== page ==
notch in the bark for his great-toe, raises himself up, makes a second toe-hole, and climbs up with a facility, rapidity, and skill, of which we can hardly have an idea. In Western Australia, the helve of the hatchet is pointed, and the natives, after making the notch, stick the tool in the bark and lift themselves up with it. In other parts, they scale very large trees with the assistance of a simple cord of vegetable fiber having wooden handles at its ends (Fig. 2). Sometimes the cord is passed around the tree and the climber, so as to hold him up by his loins. The man hugs the tree with his legs, lifts the rope, draws himself up without slipping back, and reaches the desired height in a very-short time (Fig. 3).
For making their canoes the natives choose the bark of certain gum-trees. The species most in favor for this purpose is the red-gum
|Fig. 4.||Fig. 5.|
(Eucalyptus rostrata), from which the bark can be peeled in large pieces. It is considered desirable to get the bark from a tree that is a little bent, so that it shall be somewhat near the shape of the canoe, and a part of the labor of making the vessel may be saved. The bark is cut according to a specially designed shape, at the points x and x' (Fig. 4, A), and these points are connected by cuts from one to the other. The bark is then gradually peeled off by the aid of the helve of the hatchet and a stick (Fig. 3). Sometimes two sections are made at three and at ten feet above the ground, and connected with a vertical cut (Fig. 4, B). Poles are then introduced between the tree and the bark so as to work out a gradual detachment of the latter. The slab of bark is then given the desired form, and the ends are drawn together with cords or withes. This is one of the most primitive canoes that can be imagined.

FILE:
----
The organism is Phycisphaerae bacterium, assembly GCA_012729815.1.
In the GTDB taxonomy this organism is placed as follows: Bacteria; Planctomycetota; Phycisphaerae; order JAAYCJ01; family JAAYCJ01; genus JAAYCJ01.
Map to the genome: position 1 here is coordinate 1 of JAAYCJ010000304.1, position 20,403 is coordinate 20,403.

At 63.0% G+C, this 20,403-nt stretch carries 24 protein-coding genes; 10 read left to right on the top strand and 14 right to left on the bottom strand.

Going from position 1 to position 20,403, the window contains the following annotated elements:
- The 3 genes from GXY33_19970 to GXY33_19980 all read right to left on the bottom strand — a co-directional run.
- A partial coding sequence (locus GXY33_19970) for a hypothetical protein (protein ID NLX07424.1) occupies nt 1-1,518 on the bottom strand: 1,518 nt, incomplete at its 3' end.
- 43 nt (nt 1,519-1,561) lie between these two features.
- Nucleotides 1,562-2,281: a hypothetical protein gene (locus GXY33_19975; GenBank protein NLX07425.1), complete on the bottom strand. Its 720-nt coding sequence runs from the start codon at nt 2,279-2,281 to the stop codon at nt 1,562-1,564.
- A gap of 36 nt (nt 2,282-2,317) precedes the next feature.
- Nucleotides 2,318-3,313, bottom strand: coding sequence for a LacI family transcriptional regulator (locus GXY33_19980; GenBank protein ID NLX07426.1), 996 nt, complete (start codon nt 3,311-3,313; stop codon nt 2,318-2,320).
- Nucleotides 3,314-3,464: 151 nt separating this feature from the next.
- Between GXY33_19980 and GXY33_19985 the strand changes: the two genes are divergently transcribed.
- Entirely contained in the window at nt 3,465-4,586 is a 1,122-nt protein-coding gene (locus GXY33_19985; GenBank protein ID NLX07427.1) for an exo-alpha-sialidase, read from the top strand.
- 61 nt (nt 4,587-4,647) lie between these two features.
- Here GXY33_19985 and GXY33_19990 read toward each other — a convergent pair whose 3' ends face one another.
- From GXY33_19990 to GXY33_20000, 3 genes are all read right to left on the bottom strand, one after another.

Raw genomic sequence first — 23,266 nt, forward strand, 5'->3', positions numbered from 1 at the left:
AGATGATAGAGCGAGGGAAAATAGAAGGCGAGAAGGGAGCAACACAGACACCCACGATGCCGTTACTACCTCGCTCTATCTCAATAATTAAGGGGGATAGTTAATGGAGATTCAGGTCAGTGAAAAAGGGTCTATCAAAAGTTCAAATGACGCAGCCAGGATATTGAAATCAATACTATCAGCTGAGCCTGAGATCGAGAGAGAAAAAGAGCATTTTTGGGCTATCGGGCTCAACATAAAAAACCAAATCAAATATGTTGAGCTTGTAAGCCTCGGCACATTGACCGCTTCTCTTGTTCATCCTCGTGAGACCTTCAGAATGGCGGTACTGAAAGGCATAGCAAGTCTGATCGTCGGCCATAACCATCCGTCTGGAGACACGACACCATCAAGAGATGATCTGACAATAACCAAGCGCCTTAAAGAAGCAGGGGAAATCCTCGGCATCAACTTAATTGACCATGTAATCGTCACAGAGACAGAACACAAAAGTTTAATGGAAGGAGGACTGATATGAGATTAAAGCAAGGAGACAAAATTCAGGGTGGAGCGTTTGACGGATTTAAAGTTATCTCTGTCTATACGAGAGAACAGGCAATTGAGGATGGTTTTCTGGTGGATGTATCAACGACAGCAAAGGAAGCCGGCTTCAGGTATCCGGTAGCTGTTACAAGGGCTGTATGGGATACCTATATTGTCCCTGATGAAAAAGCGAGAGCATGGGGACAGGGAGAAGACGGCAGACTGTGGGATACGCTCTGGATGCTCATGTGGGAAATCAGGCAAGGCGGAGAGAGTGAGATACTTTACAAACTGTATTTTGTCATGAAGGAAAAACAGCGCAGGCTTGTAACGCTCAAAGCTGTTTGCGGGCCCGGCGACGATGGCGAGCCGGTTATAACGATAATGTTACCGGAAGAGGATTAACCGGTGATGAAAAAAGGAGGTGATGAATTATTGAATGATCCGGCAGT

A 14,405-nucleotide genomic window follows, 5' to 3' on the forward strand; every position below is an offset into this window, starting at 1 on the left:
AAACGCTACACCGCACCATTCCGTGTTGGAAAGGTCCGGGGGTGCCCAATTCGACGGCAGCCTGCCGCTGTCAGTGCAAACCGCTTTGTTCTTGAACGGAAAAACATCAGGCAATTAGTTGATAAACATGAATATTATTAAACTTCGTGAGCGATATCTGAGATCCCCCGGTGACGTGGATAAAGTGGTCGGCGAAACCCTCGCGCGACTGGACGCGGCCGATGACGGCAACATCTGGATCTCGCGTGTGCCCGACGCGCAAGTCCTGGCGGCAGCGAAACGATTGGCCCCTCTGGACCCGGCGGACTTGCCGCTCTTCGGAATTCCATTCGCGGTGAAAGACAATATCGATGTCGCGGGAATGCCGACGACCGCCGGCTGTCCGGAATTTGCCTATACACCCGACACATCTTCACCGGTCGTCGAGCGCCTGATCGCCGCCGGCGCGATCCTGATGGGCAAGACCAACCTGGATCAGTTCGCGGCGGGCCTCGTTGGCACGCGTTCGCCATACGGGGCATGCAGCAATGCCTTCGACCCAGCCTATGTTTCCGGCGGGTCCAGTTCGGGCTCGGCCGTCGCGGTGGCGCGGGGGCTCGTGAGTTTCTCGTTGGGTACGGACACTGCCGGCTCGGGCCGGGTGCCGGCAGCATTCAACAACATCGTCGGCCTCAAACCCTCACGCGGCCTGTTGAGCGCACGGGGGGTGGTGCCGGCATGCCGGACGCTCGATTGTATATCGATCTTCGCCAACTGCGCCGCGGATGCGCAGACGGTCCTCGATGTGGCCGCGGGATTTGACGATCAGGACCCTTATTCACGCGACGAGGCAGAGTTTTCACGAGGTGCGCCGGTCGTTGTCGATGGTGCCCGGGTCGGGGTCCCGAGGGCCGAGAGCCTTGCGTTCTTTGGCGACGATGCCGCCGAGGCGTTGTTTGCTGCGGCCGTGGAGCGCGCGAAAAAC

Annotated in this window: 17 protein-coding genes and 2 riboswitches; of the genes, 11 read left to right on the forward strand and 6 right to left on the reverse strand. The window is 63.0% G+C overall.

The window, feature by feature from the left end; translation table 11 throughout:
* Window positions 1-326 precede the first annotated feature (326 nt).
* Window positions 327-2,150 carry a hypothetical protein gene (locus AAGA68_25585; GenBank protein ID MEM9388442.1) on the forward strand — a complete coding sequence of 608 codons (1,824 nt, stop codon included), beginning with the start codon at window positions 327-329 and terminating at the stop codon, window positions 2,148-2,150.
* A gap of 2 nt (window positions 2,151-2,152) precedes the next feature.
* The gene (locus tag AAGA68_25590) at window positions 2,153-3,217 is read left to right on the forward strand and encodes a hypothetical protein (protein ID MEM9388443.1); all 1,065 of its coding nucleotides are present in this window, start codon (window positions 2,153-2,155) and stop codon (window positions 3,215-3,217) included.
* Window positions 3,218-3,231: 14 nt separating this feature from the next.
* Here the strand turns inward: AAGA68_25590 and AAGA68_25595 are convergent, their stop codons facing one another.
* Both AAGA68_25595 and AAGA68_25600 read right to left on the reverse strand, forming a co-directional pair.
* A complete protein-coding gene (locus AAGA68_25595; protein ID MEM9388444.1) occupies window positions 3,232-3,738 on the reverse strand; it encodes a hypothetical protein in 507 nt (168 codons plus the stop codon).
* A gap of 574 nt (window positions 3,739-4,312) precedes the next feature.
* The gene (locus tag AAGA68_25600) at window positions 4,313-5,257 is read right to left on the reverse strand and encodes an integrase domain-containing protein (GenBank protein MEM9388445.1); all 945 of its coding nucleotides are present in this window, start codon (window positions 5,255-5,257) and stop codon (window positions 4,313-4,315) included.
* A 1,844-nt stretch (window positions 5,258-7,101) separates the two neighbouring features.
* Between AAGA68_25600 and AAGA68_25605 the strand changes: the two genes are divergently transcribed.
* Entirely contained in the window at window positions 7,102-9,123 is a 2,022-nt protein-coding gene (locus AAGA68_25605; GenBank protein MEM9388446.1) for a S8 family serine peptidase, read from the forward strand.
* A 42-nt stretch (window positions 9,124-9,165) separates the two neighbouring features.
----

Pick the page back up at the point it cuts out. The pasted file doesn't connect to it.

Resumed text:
These people appear to have a really genial taste for design. Freycinet relates that Captain King found on the walls and the floors of the caves in Clark Island numerous drawings executed which a white earth upon a reddish ground with which the rocks had been covered. Finders discovered similar sketches in a little island in the Gulf of